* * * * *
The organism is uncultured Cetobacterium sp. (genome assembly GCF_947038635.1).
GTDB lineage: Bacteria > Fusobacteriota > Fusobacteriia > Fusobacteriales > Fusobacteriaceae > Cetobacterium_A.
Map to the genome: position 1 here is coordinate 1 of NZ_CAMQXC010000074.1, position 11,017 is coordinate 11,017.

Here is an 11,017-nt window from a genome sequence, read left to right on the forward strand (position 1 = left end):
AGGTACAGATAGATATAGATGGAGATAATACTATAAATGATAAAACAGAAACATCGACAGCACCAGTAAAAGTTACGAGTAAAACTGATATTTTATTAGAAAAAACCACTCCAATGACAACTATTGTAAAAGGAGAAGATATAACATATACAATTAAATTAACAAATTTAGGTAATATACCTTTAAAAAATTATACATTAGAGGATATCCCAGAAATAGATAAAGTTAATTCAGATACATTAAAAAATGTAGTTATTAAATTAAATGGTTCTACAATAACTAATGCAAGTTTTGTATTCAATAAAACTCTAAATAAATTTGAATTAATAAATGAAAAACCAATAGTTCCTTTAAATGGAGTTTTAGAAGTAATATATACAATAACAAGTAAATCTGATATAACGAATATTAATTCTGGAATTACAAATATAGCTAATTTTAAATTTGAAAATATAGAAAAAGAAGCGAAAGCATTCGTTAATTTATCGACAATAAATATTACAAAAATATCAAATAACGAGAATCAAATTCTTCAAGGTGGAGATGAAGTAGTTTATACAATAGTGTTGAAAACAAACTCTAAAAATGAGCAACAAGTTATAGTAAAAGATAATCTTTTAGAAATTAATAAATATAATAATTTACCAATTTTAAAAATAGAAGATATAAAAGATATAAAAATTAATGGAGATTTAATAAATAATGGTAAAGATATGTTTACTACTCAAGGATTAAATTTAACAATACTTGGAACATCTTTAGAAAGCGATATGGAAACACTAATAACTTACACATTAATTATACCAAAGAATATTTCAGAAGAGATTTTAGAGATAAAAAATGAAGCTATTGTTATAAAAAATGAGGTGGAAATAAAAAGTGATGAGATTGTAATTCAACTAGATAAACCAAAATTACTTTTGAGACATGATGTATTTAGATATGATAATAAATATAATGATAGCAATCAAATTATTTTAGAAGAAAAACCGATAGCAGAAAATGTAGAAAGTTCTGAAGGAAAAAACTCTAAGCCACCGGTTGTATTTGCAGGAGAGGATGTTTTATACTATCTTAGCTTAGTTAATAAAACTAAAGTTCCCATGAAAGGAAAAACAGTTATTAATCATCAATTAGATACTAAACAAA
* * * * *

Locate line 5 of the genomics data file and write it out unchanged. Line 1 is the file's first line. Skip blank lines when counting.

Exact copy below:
AGGTACAGATAGATATAGATGGAGATAATACTATAAATGATAAAACAGAAACATCGACAGCACCAGTAAAAGTTACGAGTAAAACTGATATTTTATTAGAAAAAACCACTCCAATGACAACTATTGTAAAAGGAGAAGATATAACATATACAATTAAATTAACAAATTTAGGTAATATACCTTTAAAAAATTATACATTAGAGGATATCCCAGAAATAGATAAAGTTAATTCAGATACATTAAAAAATGTAGTTATTAAATTAAATGGTTCTACAATAACTAATGCAAGTTTTGTATTCAATAAAACTCTAAATAAATTTGAATTAATAAATGAAAAACCAATAGTTCCTTTAAATGGAGTTTTAGAAGTAATATATACAATAACAAGTAAATCTGATATAACGAATATTAATTCTGGAATTACAAATATAGCTAATTTTAAATTTGAAAATATAGAAAAAGAAGCGAAAGCATTCGTTAATTTATCGACAATAAATATTACAAAAATATCAAATAACGAGAATCAAATTCTTCAAGGTGGAGATGAAGTAGTTTATACAATAGTGTTGAAAACAAACTCTAAAAATGAGCAACAAGTTATAGTAAAAGATAATCTTTTAGAAATTAATAAATATAATAATTTACCAATTTTAAAAATAGAAGATATAAAAGATATAAAAATTAATGGAGATTTAATAAATAATGGTAAAGATATGTTTACTACTCAAGGATTAAATTTAACAATACTTGGAACATCTTTAGAAAGCGATATGGAAACACTAATAACTTACACATTAATTATACCAAAGAATATTTCAGAAGAGATTTTAGAGATAAAAAATGAAGCTATTGTTATAAAAAATGAGGTGGAAATAAAAAGTGATGAGATTGTAATTCAACTAGATAAACCAAAATTACTTTTGAGACATGATGTATTTAGATATGATAATAAATATAATGATAGCAATCAAATTATTTTAGAAGAAAAACCGATAGCAGAAAATGTAGAAAGTTCTGAAGGAAAAAACTCTAAGCCACCGGTTGTATTTGCAGGAGAGGATGTTTTATACTATCTTAGCTTAGTTAATAAAACTAAAGTTCCCATGAAAGGAAAAACAGTTATTAATCATCAATTAGATACTAAACAAA